(Reuters) - Canadian miner Barrick Gold outlined on Wednesday details of a deal it reached with the government of Tanzania to settle its disputes with Acacia Mining, including a $300 million payment to resolve tax claims in the country.
The news sent London-listed shares in Acacia, which is 63.9 percent owned by Barrick, up 6 percent to their highest since October 2017, when an initial framework agreement was announced.
Barrick’s announcement confirms the 2017 deal which called for the creation of a local firm in Tanzania to manage Acacia’s assets, a 50-50 split of economic benefits and a $300 million payment to resolve all outstanding tax claims in the East African country.
Acacia, which was not allowed to negotiate for itself, and Tanzania’s government have been locked in a prolonged conflict with the government tearing up mining contracts, hiking taxes and royalties, and banning exports of raw minerals.
Sources have said initial agreement had been difficult to reach due to differing views from the government and the two companies about how the $300 million would be paid.
“While the original deal details have been known for over a year now, we believe that the actual execution of the US$300 million payout ... will remove a major overhang for Barrick and Acacia,” Credit Suisse analysts said in a note.
This also marks a victory for Barrick’s new Chief Executive Mark Bristow, who took the helm in January after the gold company merged with Randgold Resources.
“Significant amounts of real value have been destroyed by this dispute and, in Barrick’s view, this proposal will allow the business to focus on rebuilding its mining operations in partnership with their respective stakeholders,” Barrick’s Bristol said in a statement.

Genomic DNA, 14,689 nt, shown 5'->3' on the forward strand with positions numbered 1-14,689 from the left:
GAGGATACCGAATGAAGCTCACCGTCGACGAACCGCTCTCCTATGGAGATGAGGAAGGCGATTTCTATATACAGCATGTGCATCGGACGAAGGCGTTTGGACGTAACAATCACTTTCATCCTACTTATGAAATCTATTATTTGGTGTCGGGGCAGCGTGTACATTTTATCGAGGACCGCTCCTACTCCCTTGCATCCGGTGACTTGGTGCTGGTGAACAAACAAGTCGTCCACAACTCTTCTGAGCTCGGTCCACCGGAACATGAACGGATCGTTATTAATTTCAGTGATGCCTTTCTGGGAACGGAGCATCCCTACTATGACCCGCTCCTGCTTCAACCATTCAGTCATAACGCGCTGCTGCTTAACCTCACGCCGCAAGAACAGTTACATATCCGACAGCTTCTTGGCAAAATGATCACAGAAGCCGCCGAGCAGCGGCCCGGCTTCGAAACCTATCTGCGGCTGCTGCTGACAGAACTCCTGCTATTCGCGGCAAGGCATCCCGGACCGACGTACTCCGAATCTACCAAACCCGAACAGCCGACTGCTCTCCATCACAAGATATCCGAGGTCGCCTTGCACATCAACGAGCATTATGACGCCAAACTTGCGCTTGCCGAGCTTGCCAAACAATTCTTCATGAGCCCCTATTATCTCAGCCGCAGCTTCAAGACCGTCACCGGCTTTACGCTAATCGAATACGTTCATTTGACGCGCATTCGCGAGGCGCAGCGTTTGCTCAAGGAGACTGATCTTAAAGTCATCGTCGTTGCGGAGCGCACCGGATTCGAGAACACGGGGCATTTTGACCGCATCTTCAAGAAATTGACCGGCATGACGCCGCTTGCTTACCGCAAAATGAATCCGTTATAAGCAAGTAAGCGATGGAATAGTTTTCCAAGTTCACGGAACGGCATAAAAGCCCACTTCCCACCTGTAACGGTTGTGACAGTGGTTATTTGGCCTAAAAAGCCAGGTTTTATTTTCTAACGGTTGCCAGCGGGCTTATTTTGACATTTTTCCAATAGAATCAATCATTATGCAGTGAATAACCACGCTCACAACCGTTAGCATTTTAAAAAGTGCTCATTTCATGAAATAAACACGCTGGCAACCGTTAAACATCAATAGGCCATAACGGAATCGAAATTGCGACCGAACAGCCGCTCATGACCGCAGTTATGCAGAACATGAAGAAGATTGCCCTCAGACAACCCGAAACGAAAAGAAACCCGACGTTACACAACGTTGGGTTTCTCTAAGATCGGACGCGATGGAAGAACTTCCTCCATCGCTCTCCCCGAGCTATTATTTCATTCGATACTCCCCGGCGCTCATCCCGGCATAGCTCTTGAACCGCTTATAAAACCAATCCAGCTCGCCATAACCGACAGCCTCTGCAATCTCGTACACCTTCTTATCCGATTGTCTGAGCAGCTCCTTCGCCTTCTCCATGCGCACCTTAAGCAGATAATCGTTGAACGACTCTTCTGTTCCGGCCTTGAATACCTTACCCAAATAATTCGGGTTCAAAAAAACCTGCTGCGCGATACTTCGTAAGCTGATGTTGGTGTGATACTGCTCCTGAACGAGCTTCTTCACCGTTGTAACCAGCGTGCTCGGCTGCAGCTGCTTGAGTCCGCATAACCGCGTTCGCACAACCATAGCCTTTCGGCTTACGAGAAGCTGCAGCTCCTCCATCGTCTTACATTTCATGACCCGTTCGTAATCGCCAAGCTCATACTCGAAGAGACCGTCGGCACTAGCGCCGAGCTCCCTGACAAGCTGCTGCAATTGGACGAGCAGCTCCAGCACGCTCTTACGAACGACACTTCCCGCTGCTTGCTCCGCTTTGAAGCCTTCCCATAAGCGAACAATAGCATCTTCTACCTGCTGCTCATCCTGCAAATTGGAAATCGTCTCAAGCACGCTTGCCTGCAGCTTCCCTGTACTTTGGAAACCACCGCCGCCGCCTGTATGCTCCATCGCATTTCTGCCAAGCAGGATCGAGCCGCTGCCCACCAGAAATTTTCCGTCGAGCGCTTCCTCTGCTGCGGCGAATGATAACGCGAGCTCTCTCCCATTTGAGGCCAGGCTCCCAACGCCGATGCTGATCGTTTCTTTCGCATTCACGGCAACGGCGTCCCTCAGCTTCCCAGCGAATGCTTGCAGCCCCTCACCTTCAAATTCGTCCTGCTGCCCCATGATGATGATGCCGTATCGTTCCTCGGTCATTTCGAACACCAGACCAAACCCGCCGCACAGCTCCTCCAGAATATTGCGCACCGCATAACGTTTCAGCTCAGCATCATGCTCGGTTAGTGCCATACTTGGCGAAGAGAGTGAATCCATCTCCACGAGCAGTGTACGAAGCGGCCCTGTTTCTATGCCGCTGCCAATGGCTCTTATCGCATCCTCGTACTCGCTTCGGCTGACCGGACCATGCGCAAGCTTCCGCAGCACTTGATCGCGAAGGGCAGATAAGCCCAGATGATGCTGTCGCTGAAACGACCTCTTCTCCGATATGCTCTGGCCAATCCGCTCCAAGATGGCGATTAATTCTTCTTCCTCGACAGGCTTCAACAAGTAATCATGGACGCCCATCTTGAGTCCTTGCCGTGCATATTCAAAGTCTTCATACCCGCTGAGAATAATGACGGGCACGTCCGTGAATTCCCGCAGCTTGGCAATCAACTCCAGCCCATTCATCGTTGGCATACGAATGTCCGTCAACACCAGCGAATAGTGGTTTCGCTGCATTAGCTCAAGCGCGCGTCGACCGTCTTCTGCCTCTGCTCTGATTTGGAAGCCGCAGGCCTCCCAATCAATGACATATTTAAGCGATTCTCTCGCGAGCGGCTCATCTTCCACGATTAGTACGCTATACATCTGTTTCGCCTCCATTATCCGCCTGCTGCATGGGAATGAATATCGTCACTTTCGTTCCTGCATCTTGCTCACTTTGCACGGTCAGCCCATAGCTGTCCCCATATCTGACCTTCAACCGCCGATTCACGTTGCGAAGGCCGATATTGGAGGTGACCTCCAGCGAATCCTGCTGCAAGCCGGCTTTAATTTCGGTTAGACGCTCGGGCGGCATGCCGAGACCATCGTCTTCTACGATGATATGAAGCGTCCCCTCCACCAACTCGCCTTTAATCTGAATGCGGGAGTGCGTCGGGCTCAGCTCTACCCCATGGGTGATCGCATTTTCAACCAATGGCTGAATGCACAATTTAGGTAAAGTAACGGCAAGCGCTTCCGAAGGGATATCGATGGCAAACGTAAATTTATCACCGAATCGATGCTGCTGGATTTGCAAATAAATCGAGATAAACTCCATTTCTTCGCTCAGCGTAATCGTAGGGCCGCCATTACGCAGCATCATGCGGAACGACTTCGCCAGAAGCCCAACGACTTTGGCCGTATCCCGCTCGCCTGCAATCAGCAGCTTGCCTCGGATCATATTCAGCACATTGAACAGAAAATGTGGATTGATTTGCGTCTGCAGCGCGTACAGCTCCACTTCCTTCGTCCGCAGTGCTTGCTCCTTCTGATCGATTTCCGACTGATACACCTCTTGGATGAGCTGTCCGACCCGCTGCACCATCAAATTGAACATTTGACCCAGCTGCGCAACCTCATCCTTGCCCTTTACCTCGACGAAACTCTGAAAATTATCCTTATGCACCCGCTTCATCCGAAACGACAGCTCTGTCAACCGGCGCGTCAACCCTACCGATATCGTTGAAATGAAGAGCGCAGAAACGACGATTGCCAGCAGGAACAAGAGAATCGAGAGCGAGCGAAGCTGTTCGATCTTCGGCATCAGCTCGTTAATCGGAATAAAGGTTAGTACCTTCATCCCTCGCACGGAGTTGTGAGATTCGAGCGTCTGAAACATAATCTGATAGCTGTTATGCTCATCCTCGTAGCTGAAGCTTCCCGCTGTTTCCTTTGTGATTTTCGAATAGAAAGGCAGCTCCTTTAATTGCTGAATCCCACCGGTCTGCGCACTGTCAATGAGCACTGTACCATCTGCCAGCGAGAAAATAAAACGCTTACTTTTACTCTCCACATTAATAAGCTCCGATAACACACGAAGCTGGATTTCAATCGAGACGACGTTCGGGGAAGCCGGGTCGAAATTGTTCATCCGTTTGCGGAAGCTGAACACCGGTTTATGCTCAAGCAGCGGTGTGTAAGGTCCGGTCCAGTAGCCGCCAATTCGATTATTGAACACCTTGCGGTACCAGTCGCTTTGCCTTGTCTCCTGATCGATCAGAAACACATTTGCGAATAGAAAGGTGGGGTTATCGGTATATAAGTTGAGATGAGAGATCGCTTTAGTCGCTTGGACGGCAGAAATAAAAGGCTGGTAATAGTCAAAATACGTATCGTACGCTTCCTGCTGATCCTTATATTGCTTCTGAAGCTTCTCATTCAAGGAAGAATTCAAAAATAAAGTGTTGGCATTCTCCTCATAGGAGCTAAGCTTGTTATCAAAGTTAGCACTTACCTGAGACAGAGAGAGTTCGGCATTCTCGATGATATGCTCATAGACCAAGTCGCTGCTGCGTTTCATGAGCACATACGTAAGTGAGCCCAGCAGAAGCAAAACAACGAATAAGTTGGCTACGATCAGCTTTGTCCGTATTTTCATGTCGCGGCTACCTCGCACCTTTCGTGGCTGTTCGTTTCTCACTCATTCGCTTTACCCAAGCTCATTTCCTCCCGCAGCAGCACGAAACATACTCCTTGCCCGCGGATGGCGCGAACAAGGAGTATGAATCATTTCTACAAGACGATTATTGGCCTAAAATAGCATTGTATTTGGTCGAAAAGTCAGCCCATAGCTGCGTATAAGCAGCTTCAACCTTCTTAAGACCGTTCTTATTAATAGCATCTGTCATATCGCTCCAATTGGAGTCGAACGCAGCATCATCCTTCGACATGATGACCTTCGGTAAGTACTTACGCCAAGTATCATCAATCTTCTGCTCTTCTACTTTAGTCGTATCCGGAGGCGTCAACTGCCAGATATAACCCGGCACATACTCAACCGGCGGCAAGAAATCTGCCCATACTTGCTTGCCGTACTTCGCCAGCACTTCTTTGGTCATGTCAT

Separately, Acacia said it had not yet received Barrick’s proposal.
Barrick said the proposal would soon be presented to Acacia’s independent directors. A source at Acacia said the company planned to meet Barrick next week to get more details.
The deal is expected to be implemented by the end of March, the Tanzanian government said in a statement.
“This announcement provides opportunity for Bulyanhulu to be restarted and some value to be recreated within the company,” said Investec analyst Hunter Hillcoat, referring to a mine where Acacia lowered operations due to the export ban.
Acacia’s troubles in Tanzania began after President John Magufuli, nicknamed “The Bulldozer”, swept to power in 2015 pledging to secure a bigger share of resource wealth and cut corruption.
It was handed a $190 billion tax bill - about four times the country’s gross domestic product - for underreporting output. That was later revised down to $300 million.
(The story is refiled to correct typos in paragraphs 8, 9 and 12.)
Additional reporting by Zandi Shabalala in London and Nairobi newsroom; Editing by Sai Sachin Ravikumar and Emelia Sithole-Matarise
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